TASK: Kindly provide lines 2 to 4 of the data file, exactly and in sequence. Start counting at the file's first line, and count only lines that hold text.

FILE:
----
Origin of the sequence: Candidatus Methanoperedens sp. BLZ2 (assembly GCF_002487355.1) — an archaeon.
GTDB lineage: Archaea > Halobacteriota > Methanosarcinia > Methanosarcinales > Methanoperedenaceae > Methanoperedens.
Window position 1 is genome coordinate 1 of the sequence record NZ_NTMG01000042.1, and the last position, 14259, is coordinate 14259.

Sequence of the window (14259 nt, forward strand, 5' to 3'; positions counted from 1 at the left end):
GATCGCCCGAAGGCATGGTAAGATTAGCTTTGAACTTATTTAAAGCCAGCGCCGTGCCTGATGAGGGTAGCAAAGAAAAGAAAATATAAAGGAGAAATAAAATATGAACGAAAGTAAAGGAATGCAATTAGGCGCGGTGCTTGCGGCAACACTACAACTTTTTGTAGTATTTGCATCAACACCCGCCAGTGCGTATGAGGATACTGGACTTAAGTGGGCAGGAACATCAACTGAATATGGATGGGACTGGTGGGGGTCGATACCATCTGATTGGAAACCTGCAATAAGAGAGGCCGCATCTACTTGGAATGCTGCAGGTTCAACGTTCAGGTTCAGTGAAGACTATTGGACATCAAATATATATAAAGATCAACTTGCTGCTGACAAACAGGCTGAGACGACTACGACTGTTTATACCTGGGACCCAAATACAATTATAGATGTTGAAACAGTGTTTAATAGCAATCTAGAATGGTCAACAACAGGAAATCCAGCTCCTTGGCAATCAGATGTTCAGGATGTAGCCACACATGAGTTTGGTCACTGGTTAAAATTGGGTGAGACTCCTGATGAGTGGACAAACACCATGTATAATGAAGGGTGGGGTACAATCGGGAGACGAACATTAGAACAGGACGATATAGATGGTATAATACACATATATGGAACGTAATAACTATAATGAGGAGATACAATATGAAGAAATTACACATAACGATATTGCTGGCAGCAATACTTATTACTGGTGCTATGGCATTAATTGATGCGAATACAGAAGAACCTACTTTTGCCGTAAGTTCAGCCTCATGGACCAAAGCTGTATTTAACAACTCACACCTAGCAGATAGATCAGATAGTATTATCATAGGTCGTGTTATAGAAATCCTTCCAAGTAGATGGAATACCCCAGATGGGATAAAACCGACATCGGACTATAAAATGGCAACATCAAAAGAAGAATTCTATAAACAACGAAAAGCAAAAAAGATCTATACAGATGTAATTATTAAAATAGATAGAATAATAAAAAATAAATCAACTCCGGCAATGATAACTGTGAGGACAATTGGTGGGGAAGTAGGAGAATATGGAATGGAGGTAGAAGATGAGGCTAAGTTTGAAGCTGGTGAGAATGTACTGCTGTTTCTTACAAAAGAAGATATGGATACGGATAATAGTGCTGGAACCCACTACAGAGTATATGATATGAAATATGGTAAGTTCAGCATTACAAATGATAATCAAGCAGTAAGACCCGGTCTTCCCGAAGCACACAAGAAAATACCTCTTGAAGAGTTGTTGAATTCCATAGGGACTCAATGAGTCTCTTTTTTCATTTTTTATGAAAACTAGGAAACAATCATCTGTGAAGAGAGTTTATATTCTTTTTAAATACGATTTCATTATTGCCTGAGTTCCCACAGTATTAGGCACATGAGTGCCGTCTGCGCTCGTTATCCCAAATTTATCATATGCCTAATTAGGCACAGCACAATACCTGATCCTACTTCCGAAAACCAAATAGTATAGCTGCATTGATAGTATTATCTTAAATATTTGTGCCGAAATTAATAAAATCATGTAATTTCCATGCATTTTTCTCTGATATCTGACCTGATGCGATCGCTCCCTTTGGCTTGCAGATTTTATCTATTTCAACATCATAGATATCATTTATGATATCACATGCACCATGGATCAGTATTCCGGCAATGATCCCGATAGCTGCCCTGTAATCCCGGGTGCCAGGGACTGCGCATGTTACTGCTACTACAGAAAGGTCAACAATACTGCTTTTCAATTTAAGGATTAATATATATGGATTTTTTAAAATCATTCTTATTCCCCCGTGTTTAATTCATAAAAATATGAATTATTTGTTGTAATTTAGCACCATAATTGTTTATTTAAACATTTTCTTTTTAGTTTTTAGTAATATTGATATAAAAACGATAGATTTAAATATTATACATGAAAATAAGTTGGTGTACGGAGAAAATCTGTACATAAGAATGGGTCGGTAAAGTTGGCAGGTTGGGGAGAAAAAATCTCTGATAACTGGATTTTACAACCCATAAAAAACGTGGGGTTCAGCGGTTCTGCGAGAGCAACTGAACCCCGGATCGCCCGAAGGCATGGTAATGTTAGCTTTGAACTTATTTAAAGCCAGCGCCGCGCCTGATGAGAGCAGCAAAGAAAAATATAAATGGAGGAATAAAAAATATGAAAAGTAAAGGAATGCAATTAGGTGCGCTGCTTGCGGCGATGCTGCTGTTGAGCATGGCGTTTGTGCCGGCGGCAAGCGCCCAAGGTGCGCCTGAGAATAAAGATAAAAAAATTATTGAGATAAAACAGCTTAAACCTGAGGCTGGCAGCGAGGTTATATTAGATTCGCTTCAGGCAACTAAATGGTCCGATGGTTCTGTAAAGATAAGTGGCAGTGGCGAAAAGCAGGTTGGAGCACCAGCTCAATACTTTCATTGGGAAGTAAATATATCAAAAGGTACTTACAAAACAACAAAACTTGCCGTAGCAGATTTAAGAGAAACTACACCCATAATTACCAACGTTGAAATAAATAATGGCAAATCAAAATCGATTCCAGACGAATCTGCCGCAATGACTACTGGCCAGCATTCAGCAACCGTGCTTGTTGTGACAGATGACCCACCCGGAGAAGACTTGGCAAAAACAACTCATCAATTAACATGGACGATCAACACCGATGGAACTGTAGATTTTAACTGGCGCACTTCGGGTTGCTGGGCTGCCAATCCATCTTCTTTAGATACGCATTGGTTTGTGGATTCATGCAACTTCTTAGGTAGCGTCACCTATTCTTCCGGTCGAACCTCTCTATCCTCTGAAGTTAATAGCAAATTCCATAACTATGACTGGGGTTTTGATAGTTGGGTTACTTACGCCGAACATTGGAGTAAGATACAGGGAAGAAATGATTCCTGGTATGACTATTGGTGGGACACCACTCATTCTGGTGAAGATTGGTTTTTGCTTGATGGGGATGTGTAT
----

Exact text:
GTDB lineage: Archaea > Halobacteriota > Methanosarcinia > Methanosarcinales > Methanoperedenaceae > Methanoperedens.
Window position 1 is genome coordinate 1 of the sequence record NZ_NTMG01000042.1, and the last position, 14259, is coordinate 14259.

Sequence of the window (14259 nt, forward strand, 5' to 3'; positions counted from 1 at the left end):